In today’s VPK, Ilya Kramnik discusses the prospects of the UAC. Here are some highlights. This is in the context of the removal of Aleksei Fedorov as the company’s director and his replacement by Mikhail Pogosian, the general director of the company’s Sukhoi and MiG divisions.
Kramnik notes that the prospects of the Sukhoi division are much better than those of MiG. Sukhoi’s strength is based on the success of its Su-27 fighter plane, which has not only become the mainstay of the Russian air force, but has been exported to 17 countries. These planes are used by countries as diverse as Angola, Eritrea, China, and Indonesia, as well as several former Soviet states. Kramnik argues that delays in the production of NATO’s F-35 will ensure continued exports for the Su-27 in the coming decade.
Sukhoi’s future success in the domestic market lies in the 4++ generation Su-35 fighters and Su-34 bombers, as well as orders of Su-30MKI fighters, which were previously manufactured exclusively for export. Down the road, Sukhoi will be building the fifth generation fighter aircraft (known variously as the PAK FA or T-50), both for the domestic market and for export to India. In addition to the construction of new aircraft, Sukhoi will be busy modernizing existing Russian air force planes, including the Su-25 close air support planes, Su-24 bombers, and the older Su-27 fighters. After modernization, these planes may be expected to serve another 15-20 years.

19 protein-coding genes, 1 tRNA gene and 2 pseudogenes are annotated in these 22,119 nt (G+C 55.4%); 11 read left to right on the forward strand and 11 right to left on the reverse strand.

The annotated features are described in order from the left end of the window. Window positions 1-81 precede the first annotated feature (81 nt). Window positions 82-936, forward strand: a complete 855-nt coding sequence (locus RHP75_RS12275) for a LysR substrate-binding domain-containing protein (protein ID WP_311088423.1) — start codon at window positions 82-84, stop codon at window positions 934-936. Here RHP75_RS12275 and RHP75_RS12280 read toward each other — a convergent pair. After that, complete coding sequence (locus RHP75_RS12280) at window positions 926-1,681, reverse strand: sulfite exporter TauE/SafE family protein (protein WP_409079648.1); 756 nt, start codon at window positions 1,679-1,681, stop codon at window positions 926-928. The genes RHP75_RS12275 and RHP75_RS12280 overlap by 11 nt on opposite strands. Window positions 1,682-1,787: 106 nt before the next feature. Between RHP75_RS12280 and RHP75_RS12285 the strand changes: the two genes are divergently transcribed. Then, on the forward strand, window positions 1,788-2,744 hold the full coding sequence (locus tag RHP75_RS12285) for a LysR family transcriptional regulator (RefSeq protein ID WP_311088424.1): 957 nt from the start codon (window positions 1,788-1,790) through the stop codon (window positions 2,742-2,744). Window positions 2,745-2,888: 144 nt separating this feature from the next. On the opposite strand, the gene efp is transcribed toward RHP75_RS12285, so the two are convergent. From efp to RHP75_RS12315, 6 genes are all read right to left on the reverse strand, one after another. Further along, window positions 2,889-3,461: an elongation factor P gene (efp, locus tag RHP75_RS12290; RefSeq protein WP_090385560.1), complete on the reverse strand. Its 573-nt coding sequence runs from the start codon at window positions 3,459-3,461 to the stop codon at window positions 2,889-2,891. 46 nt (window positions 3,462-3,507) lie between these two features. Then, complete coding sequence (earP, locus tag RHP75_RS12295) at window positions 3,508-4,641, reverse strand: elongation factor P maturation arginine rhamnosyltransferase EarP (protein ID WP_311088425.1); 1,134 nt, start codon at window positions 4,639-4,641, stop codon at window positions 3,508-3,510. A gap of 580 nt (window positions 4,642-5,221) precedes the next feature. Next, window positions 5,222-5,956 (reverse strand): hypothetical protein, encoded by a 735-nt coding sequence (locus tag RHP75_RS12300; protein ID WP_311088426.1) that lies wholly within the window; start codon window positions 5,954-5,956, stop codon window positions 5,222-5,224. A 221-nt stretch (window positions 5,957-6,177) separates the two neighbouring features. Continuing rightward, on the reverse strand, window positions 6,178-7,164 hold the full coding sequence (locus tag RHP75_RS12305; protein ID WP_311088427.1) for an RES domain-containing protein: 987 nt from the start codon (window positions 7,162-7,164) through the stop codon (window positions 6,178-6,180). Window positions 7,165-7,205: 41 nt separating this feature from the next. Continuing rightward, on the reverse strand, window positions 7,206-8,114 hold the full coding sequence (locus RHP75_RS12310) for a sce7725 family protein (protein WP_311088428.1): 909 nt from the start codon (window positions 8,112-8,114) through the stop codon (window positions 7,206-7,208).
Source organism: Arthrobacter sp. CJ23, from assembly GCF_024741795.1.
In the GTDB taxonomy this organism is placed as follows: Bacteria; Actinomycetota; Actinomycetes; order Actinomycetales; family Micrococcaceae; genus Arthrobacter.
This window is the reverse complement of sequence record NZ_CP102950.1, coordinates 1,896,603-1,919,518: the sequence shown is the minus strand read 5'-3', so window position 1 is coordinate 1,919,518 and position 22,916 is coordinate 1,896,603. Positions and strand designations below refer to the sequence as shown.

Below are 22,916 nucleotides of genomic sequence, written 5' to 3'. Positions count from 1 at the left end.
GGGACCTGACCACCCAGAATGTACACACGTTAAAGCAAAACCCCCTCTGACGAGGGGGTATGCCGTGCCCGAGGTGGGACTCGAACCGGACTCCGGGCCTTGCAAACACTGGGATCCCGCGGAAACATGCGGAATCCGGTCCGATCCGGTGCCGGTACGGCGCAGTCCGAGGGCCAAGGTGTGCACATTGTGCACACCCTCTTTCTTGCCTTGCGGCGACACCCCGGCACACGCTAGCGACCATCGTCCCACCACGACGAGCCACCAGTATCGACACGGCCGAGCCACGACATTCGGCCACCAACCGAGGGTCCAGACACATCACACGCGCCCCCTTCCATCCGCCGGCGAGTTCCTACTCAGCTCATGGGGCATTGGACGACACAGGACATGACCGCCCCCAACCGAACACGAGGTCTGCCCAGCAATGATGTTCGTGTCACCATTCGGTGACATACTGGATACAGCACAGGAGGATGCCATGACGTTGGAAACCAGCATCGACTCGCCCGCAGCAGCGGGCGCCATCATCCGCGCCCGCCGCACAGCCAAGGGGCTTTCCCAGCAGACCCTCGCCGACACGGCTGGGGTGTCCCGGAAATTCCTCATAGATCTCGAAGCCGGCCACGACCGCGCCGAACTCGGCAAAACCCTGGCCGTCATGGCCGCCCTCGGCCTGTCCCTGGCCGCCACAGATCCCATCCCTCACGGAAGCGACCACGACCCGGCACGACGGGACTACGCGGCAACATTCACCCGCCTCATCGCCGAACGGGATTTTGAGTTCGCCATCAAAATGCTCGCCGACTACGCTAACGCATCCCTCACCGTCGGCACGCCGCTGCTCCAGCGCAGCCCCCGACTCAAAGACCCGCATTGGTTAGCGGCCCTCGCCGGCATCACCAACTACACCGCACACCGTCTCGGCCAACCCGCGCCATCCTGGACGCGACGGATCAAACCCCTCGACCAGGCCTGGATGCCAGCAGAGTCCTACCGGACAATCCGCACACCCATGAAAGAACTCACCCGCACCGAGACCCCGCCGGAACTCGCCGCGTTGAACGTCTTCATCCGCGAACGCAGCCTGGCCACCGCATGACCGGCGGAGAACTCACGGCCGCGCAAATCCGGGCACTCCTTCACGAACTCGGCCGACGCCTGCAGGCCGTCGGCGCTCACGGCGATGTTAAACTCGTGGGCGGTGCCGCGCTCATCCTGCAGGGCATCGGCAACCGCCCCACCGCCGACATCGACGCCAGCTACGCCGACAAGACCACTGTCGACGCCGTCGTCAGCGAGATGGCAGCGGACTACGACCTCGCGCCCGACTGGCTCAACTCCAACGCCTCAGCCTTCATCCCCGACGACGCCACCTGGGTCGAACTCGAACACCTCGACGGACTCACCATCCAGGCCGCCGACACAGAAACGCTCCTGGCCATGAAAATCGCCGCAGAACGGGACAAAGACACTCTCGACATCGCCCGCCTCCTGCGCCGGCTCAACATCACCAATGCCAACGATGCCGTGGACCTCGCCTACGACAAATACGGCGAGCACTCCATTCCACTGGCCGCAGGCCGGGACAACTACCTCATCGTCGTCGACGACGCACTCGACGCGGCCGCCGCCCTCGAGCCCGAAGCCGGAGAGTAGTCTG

Compared to Sukhoi, MiG is in fairly poor shape. Few of its MiG-29 fighters have been sold abroad in the post-Soviet period, while the Russian air force has focused on modernizing Su-27s rather than its MiG-29s. The crashes of two MiG-29s in 2008, which led to an investigation that revealed serious corrosion in the tail sections of 80 percent of existing MiG-29s, was a further blow to the aircraft’s reputation.
MiG is now betting on two projects. The MiG-29K is the naval version of the MiG-29, and will be used on the Indian Vikramaditya carrier and most likely on the Russian Admiral Kuznetsov. The MiG-35 is a 4++ generation fighter aircraft that is in the running in the Indian Medium Multi-Role Combat Aircraft competition. Prospects for victory in the tender seem somewhat poor, given rumors that MiG-35 was not on a list of finalists. Without a victory in this tender, its prospects are unclear, given that the Russian air force is focused primarily on procuring Su-35 and PAK FA fighters. Unless the MiG-35 wins the MMRCA tender, UAC may well fold the Mikoyan division into Sukhoi.
Kramnik argues that UAC’s prospects in building commercial aircraft are relatively poor. UAC no longer builds long range commercial aircraft, while the construction of the Tu-204 mid-range aircraft was recently in crisis with the possibility of a construction freeze under discussion until recently because of production problems and a lack of orders. A recent order by a Russian airline for 44 Tu-204SM aircraft has revived this plane’s prospects. Its production is scheduled to end in 2014 in favor of the MS-21 aircraft currently in design, though there is little confidence that the new plane will be ready by then.